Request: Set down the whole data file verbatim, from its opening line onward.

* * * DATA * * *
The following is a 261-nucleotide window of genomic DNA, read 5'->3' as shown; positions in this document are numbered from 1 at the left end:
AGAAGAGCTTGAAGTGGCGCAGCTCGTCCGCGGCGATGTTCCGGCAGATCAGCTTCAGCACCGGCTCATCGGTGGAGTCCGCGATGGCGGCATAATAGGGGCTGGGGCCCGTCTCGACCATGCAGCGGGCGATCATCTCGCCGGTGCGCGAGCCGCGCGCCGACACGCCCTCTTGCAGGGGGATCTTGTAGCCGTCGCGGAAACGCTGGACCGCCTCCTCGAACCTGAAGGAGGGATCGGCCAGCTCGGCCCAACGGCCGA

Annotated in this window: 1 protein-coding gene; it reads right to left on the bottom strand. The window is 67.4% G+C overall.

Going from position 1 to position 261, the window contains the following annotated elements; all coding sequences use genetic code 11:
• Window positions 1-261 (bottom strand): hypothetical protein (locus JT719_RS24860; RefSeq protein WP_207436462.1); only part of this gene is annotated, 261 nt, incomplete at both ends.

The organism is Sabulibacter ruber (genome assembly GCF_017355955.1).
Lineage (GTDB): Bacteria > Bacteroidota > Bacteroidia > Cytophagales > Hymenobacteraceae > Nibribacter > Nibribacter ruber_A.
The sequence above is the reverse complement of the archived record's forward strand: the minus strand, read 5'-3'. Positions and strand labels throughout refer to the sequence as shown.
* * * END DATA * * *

The following is a 261-nucleotide window of genomic DNA, read 5'->3' as shown; positions in this document are numbered from 1 at the left end:
AGAAGAGCTTGAAGTGGCGCAGCTCGTCCGCGGCGATGTTCCGGCAGATCAGCTTCAGCACCGGCTCATCGGTGGAGTCCGCGATGGCGGCATAATAGGGGCTGGGGCCCGTCTCGACCATGCAGCGGGCGATCATCTCGCCGGTGCGCGAGCCGCGCGCCGACACGCCCTCTTGCAGGGGGATCTTGTAGCCGTCGCGGAAACGCTGGACCGCCTCCTCGAACCTGAAGGAGGGATCGGCCAGCTCGGCCCAACGGCCGA

Annotated in this window: 1 protein-coding gene; it reads right to left on the bottom strand. The window is 67.4% G+C overall.

Going from position 1 to position 261, the window contains the following annotated elements; all coding sequences use genetic code 11:
• Window positions 1-261 (bottom strand): hypothetical protein (locus JT719_RS24860; RefSeq protein WP_207436462.1); only part of this gene is annotated, 261 nt, incomplete at both ends.

The organism is Sabulibacter ruber (genome assembly GCF_017355955.1).
Lineage (GTDB): Bacteria > Bacteroidota > Bacteroidia > Cytophagales > Hymenobacteraceae > Nibribacter > Nibribacter ruber_A.
The sequence above is the reverse complement of the archived record's forward strand: the minus strand, read 5'-3'. Positions and strand labels throughout refer to the sequence as shown.